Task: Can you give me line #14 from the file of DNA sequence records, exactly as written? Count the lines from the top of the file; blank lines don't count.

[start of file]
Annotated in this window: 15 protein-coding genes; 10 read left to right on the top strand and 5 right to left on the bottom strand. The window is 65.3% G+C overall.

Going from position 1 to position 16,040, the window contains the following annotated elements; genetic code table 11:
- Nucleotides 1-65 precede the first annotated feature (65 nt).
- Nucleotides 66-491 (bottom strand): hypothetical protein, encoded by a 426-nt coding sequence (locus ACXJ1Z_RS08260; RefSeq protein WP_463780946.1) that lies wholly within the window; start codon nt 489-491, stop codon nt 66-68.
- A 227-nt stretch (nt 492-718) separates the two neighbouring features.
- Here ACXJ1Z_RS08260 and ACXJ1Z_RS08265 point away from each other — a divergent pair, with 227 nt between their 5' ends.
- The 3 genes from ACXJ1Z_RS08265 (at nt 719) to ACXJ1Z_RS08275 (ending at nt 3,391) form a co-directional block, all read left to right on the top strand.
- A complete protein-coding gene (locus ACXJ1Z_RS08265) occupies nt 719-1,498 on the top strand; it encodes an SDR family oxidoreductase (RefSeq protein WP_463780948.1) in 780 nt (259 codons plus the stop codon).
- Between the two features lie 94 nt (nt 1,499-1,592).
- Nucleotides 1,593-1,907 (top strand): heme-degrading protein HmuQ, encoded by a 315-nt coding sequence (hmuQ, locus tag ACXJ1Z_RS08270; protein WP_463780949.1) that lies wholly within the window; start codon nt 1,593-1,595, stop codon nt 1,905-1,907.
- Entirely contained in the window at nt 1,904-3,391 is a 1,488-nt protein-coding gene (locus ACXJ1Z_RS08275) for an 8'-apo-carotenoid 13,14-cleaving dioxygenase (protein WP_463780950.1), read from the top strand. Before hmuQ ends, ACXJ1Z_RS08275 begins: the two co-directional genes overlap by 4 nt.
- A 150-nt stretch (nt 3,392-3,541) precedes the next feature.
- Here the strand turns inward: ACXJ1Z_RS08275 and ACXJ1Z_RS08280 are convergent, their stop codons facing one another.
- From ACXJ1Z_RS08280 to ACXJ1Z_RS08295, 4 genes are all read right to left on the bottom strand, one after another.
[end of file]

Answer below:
- From ACXJ1Z_RS08280 to ACXJ1Z_RS08295, 4 genes are all read right to left on the bottom strand, one after another.